Privacy Act

Anyone is able to search the electronic form of all public submissions to any of our dockets by the name of the individual making the submission (or signing the submission, if made on behalf of an association, business, labor union, etc.). You may review DOT's complete Privacy Act Statement in the Federal Register published on April 11, 2000 (Volume 65, Number 70; Pages 19477-78) or by visiting http://dms.dot.gov.

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List of Subjects in 49 CFR Part 214

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The Final Rule

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In consideration of the foregoing, chapter II, subtitle B of title 49, Code of Federal Regulations is amended as follows:

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PART 214—[AMENDED]

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1. The authority citation for part 214 continues to read as follows:

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Authority: 49 U.S.C. 20103, 20107 and 49 CFR 1.49.

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2. Section 214.507 is amended by revising paragraph (a)(4) to read as follows:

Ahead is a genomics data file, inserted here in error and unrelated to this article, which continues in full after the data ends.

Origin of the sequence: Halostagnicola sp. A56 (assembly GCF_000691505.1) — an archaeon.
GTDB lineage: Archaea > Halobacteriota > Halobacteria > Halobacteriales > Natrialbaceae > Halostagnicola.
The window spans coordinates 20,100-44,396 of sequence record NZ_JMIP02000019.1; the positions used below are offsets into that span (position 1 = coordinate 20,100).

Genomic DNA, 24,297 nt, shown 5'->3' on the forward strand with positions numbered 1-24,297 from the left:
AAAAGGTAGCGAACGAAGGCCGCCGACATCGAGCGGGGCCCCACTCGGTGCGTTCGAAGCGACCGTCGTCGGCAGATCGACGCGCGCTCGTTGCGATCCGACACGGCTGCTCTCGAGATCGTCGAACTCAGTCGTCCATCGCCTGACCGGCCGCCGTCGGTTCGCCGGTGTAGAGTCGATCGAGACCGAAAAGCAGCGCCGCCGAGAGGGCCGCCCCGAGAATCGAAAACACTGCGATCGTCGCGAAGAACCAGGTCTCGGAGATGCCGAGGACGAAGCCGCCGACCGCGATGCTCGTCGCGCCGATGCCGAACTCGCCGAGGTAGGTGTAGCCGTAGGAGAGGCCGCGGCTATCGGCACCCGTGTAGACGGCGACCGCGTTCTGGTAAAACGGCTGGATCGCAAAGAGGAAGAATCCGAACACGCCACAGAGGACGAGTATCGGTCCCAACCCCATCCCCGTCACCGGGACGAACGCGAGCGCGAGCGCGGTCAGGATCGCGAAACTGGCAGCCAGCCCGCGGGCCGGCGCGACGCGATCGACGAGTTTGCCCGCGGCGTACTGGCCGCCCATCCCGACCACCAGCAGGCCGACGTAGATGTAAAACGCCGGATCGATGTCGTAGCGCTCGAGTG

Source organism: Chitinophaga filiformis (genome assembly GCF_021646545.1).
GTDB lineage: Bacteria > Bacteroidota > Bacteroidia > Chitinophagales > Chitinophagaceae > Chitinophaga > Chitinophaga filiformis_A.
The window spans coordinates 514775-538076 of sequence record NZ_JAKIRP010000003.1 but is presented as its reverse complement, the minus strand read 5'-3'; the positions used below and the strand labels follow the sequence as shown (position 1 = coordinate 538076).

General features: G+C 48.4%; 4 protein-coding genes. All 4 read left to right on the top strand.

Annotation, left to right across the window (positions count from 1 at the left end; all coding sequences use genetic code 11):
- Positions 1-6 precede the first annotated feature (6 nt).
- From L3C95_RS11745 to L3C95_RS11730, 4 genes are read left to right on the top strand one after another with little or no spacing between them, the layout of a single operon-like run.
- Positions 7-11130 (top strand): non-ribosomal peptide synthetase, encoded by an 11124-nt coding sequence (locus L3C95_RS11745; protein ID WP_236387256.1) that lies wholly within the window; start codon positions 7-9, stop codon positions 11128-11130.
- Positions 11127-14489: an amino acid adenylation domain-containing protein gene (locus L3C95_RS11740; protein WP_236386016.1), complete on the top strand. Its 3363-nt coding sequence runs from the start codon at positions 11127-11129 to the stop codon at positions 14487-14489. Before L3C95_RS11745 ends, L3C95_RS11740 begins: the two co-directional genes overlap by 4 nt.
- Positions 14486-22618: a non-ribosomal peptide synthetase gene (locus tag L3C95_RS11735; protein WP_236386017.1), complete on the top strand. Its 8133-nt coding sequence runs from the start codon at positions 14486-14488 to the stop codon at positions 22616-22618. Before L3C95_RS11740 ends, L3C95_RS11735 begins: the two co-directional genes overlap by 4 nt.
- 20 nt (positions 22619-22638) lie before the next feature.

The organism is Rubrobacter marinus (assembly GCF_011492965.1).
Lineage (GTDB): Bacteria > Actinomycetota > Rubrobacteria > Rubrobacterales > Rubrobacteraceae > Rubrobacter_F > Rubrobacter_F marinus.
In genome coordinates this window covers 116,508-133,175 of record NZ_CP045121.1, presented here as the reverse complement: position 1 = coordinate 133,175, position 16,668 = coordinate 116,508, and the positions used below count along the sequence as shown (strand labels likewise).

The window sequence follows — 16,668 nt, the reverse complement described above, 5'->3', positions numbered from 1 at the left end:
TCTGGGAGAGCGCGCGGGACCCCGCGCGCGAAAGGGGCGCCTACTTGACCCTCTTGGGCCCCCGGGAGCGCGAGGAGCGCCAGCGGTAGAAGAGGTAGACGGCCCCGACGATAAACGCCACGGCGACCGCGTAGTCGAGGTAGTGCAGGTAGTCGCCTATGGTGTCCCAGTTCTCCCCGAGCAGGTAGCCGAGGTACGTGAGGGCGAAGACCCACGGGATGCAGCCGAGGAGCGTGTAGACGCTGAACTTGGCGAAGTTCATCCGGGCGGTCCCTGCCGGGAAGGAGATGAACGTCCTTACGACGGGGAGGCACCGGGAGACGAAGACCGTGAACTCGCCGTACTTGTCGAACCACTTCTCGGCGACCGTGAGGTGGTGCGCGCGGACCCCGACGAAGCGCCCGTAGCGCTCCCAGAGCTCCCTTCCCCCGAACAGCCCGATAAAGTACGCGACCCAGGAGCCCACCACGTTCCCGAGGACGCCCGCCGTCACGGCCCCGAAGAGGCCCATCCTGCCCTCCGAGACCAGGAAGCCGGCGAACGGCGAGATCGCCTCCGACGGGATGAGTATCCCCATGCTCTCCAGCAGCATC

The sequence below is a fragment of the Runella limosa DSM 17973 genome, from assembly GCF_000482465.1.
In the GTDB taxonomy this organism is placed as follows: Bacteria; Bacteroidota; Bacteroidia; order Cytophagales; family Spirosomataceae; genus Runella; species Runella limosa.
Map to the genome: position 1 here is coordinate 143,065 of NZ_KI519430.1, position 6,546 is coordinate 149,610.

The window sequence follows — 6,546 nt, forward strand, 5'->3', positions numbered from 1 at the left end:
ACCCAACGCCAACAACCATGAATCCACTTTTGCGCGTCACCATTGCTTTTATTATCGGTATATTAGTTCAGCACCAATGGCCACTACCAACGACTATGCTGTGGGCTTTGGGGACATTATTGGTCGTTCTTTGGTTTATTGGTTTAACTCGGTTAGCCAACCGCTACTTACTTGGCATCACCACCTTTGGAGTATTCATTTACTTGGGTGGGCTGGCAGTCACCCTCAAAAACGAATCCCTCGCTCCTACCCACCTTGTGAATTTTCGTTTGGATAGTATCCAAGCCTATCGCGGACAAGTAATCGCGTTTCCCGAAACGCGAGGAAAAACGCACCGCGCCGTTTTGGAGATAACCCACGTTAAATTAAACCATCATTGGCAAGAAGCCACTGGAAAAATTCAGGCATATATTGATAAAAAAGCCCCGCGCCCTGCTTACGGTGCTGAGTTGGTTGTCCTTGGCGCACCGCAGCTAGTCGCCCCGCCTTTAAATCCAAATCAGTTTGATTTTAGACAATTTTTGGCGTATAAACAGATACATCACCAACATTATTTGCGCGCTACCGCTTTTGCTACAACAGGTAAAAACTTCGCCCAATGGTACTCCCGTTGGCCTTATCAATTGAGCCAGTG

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Required safety equipment for new on-track roadway maintenance machines.

(a) * * *

(4) A windshield with safety glass, or other material with similar properties, if the machine is designed with a windshield. Each new on-track roadway maintenance machine designed with a windshield shall also have power windshield wipers or suitable alternatives that provide the machine operator an equivalent level of vision if windshield wipers are incompatible with the windshield material;

* * * * *
Start Amendment Part

3. Section 214.513 is amended by revising paragraph (a) to read as follows:

End Amendment Part
Retrofitting of existing on-track roadway maintenance machines; general.